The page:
Bachelor of Science in Nursing (RN to BSN)
The Bachelor of Science in Nursing Completion Program at St. Catharine College in Kentucky is available to individuals who have graduated with an Associate of Science in Nursing and are licensed to practice as a registered nurse Opportunities for nursing practice increase once an associate degree prepared RN receives a Bachelor of Science in Nursing. Nursing is a dynamic career that is ever changing to meet the complex health needs of our society. Currently, BSN prepared RNs are generalsits who have the knowledge to serve in a variety of positions within hospital settings and to enter school nursing, community health, industry, military/government, and private agencies. The Bachelor of Science in Nursing Degree permits the RN to seek admission to graduate nursing programs.
Special Program Highlights and Features
- Individualized assignments to compliment one’s area of practice.
- Weekly scheduled courses in eight and sixteen week time frames.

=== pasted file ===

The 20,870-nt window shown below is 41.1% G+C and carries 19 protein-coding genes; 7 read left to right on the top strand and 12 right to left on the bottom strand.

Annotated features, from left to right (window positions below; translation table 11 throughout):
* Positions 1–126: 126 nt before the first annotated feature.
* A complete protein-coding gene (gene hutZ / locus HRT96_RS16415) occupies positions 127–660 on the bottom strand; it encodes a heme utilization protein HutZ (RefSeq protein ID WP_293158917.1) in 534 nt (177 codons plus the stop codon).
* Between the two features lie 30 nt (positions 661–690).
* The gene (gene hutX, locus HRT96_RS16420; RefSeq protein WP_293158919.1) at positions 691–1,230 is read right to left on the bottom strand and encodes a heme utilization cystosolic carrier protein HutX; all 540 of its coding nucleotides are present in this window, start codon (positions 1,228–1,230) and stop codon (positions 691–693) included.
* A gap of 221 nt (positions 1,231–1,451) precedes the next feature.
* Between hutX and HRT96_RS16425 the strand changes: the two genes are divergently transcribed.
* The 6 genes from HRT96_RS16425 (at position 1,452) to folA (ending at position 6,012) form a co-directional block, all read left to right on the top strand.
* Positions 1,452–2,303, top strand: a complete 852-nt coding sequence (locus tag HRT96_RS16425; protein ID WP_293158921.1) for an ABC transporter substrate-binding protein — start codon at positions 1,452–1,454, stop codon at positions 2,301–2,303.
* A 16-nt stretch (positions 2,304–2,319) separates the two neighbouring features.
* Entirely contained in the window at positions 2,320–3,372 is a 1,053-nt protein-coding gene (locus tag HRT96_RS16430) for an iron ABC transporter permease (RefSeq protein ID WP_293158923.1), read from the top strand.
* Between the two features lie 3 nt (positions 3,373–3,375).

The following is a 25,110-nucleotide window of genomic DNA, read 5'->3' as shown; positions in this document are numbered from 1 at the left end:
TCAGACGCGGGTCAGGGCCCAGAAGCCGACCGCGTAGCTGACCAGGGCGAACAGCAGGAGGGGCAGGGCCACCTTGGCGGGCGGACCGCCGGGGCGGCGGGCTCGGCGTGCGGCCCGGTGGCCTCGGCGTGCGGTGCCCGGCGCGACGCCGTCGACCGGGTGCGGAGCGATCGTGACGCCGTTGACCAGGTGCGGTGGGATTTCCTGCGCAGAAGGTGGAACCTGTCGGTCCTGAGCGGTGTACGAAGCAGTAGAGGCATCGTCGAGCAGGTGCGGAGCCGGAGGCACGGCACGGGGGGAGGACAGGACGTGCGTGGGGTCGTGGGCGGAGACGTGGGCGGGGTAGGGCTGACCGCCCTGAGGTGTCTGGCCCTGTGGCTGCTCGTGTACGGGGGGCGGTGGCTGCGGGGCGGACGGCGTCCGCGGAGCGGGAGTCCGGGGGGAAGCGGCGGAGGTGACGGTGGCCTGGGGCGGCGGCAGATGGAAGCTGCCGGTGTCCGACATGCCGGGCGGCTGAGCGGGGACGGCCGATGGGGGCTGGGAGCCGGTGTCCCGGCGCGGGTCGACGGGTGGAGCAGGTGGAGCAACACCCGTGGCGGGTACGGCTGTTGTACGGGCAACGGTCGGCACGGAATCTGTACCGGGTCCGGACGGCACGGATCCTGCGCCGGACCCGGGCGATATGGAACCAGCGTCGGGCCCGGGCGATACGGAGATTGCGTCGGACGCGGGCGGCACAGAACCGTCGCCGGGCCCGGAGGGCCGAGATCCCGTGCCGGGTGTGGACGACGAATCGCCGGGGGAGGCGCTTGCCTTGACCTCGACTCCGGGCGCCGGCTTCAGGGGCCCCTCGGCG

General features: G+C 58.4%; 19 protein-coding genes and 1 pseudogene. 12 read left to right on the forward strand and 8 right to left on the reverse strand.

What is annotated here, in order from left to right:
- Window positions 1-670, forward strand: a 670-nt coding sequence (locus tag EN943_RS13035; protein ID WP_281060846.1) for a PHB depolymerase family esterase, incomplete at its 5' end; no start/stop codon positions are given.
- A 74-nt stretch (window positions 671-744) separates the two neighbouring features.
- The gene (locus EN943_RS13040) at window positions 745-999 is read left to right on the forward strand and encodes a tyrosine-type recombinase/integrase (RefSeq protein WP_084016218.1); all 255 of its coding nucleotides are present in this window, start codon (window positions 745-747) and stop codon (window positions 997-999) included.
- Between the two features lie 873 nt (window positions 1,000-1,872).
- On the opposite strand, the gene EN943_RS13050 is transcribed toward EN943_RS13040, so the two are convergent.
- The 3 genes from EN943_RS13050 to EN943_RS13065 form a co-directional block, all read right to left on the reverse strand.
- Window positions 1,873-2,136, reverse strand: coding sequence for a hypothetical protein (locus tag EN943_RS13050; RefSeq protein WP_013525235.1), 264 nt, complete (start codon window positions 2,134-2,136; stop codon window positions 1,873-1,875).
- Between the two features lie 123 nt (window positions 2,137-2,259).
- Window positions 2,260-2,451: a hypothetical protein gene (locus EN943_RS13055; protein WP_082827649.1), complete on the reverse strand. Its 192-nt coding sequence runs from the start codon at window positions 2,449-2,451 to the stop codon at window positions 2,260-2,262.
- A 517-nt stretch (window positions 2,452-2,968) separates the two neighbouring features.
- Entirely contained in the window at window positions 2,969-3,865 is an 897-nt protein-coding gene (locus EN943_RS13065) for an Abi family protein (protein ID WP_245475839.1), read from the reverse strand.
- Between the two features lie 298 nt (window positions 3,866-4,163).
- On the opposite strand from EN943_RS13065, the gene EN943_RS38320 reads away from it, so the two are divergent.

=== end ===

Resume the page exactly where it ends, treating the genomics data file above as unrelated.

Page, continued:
- Nursing courses presented in a hybrid format. Class attendance scheduled every three to four weeks with remaining content completed online.
- Applications accepted for fall and spring admission.
- Caring and nurturing faculty who understand the demands of continuing one’s education.
Interesting Courses You Might Take
- Cultural courses in art, history, sociology and English
- Public speaking to facilitate the ability to express oneself effectively in multiple settings.
Meet the Instructors
The program is chaired by a doctoral prepared faculty member with a master’s in nursing. The remaining faculty hold a minimum of a Master’s Degree in Nursing. Faculty have expertise in the areas in which they teach. Each is committed to individualizing content to maximize the student’s ability to transfer advanced knowledge into nursing practice.
Career Outlook for Major
Complex health care needs will require RNs to have advanced nursing knowledge in order to practice at a more intense level. As hospitals require excellence in nursing care to achieve national recognition, RNs are highly encouraged to obtain a BSN. Typically, a BSN prepared nurse is required by non-hospital settings, i.e. community/public health, schools, hospice, military service, and long-term care. National nursing organizations recognize BSN prepared nurses as having the capability to adapt and perform quality nursing in a changing health environment.